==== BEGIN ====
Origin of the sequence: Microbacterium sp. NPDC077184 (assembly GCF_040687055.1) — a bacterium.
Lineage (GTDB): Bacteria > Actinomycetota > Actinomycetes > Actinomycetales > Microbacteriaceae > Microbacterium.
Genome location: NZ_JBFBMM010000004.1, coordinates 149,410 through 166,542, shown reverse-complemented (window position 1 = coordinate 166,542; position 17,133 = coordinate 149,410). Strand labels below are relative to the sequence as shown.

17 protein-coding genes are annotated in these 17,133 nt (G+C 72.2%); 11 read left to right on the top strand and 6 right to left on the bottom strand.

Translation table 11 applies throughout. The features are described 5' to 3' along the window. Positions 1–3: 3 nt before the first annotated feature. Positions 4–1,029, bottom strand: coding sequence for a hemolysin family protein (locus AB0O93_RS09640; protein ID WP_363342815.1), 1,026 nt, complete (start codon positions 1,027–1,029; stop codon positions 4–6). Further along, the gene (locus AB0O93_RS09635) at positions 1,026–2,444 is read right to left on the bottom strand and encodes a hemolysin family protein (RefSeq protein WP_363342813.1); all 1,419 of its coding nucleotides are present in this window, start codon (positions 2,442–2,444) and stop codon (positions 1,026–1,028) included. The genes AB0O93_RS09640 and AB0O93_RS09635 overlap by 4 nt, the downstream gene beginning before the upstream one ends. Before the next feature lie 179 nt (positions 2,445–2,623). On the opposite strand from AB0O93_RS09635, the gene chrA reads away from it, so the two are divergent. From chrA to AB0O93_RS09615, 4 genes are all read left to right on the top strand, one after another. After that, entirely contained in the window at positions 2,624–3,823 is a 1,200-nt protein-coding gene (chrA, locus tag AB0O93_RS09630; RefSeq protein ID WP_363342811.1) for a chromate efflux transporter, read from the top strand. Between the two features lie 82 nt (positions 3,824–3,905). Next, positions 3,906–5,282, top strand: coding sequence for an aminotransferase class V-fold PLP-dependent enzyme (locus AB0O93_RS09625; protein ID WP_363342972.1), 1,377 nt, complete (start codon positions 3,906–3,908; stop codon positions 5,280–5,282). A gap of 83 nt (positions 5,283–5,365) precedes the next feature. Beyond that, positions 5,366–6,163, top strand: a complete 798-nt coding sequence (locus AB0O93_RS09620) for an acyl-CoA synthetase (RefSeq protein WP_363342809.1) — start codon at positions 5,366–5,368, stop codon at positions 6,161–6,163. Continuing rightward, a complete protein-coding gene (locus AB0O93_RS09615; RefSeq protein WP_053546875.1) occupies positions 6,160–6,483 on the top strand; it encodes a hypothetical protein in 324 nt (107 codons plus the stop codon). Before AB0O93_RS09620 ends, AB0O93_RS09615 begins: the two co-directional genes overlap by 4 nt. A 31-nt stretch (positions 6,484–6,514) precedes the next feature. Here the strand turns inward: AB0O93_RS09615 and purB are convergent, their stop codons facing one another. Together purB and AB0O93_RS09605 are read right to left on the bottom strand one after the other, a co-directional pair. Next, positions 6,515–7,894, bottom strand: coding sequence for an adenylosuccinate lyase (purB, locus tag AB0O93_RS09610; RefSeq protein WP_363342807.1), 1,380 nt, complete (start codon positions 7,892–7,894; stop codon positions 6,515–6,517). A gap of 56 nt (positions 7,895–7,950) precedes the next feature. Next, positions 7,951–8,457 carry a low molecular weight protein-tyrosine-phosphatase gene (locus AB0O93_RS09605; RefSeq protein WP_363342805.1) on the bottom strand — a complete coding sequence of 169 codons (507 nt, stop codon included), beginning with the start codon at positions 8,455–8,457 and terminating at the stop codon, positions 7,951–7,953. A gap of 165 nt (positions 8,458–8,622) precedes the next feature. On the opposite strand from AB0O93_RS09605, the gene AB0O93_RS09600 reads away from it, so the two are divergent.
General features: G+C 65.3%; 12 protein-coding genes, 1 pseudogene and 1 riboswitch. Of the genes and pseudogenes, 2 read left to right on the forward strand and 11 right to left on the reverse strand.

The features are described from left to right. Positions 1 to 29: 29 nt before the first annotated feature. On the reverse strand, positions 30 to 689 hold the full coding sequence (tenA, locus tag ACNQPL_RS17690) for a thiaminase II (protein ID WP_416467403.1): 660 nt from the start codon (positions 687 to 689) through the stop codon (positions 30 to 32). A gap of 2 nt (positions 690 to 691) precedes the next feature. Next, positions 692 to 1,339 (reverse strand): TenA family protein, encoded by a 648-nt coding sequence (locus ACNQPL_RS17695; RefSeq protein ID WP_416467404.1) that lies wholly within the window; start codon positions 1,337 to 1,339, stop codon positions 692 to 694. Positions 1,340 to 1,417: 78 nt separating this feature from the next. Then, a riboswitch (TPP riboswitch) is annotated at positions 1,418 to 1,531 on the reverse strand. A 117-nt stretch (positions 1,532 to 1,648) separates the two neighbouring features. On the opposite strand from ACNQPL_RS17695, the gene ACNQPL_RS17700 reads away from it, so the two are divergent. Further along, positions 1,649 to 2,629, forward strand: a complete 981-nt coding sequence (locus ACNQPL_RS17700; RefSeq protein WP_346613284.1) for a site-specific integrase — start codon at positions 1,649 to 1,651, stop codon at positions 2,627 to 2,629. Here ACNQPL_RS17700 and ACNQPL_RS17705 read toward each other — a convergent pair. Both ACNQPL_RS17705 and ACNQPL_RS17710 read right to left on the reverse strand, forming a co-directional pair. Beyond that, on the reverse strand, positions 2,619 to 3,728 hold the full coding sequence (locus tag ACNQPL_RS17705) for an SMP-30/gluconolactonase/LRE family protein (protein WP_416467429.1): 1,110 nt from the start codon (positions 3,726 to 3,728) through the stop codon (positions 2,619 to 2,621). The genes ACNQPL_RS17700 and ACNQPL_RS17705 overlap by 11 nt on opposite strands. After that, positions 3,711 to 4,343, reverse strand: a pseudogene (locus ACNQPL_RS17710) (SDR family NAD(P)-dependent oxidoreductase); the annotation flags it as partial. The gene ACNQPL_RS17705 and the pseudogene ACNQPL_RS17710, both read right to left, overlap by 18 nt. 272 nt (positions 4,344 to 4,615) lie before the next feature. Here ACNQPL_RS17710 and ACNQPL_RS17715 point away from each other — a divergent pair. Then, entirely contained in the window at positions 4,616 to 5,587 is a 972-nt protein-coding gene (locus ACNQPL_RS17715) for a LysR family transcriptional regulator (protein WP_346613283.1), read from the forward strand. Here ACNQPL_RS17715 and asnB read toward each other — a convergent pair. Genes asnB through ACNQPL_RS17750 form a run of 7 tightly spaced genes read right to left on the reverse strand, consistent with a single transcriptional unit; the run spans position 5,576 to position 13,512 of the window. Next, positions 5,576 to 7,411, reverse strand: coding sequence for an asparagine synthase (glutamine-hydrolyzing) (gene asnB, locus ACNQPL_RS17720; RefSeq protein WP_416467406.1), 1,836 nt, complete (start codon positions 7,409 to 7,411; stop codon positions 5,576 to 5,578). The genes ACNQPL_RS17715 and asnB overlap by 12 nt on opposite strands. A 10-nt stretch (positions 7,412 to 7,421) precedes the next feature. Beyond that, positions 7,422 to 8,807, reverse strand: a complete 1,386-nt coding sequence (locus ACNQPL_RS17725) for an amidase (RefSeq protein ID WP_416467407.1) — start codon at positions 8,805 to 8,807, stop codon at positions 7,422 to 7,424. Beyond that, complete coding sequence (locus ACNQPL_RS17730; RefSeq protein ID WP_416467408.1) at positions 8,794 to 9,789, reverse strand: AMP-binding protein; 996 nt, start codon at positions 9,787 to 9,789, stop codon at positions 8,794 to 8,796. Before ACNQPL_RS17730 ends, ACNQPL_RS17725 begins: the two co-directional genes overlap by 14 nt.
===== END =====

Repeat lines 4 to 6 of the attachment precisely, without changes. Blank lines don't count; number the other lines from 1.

17 protein-coding genes are annotated in these 17,133 nt (G+C 72.2%); 11 read left to right on the top strand and 6 right to left on the bottom strand.

Translation table 11 applies throughout. The features are described 5' to 3' along the window. Positions 1–3: 3 nt before the first annotated feature. Positions 4–1,029, bottom strand: coding sequence for a hemolysin family protein (locus AB0O93_RS09640; protein ID WP_363342815.1), 1,026 nt, complete (start codon positions 1,027–1,029; stop codon positions 4–6). Further along, the gene (locus AB0O93_RS09635) at positions 1,026–2,444 is read right to left on the bottom strand and encodes a hemolysin family protein (RefSeq protein WP_363342813.1); all 1,419 of its coding nucleotides are present in this window, start codon (positions 2,442–2,444) and stop codon (positions 1,026–1,028) included. The genes AB0O93_RS09640 and AB0O93_RS09635 overlap by 4 nt, the downstream gene beginning before the upstream one ends. Before the next feature lie 179 nt (positions 2,445–2,623). On the opposite strand from AB0O93_RS09635, the gene chrA reads away from it, so the two are divergent. From chrA to AB0O93_RS09615, 4 genes are all read left to right on the top strand, one after another. After that, entirely contained in the window at positions 2,624–3,823 is a 1,200-nt protein-coding gene (chrA, locus tag AB0O93_RS09630; RefSeq protein ID WP_363342811.1) for a chromate efflux transporter, read from the top strand. Between the two features lie 82 nt (positions 3,824–3,905). Next, positions 3,906–5,282, top strand: coding sequence for an aminotransferase class V-fold PLP-dependent enzyme (locus AB0O93_RS09625; protein ID WP_363342972.1), 1,377 nt, complete (start codon positions 3,906–3,908; stop codon positions 5,280–5,282). A gap of 83 nt (positions 5,283–5,365) precedes the next feature. Beyond that, positions 5,366–6,163, top strand: a complete 798-nt coding sequence (locus AB0O93_RS09620) for an acyl-CoA synthetase (RefSeq protein WP_363342809.1) — start codon at positions 5,366–5,368, stop codon at positions 6,161–6,163. Continuing rightward, a complete protein-coding gene (locus AB0O93_RS09615; RefSeq protein WP_053546875.1) occupies positions 6,160–6,483 on the top strand; it encodes a hypothetical protein in 324 nt (107 codons plus the stop codon). Before AB0O93_RS09620 ends, AB0O93_RS09615 begins: the two co-directional genes overlap by 4 nt. A 31-nt stretch (positions 6,484–6,514) precedes the next feature. Here the strand turns inward: AB0O93_RS09615 and purB are convergent, their stop codons facing one another. Together purB and AB0O93_RS09605 are read right to left on the bottom strand one after the other, a co-directional pair. Next, positions 6,515–7,894, bottom strand: coding sequence for an adenylosuccinate lyase (purB, locus tag AB0O93_RS09610; RefSeq protein WP_363342807.1), 1,380 nt, complete (start codon positions 7,892–7,894; stop codon positions 6,515–6,517). A gap of 56 nt (positions 7,895–7,950) precedes the next feature. Next, positions 7,951–8,457 carry a low molecular weight protein-tyrosine-phosphatase gene (locus AB0O93_RS09605; RefSeq protein WP_363342805.1) on the bottom strand — a complete coding sequence of 169 codons (507 nt, stop codon included), beginning with the start codon at positions 8,455–8,457 and terminating at the stop codon, positions 7,951–7,953. A gap of 165 nt (positions 8,458–8,622) precedes the next feature. On the opposite strand from AB0O93_RS09605, the gene AB0O93_RS09600 reads away from it, so the two are divergent.
General features: G+C 65.3%; 12 protein-coding genes, 1 pseudogene and 1 riboswitch. Of the genes and pseudogenes, 2 read left to right on the forward strand and 11 right to left on the reverse strand.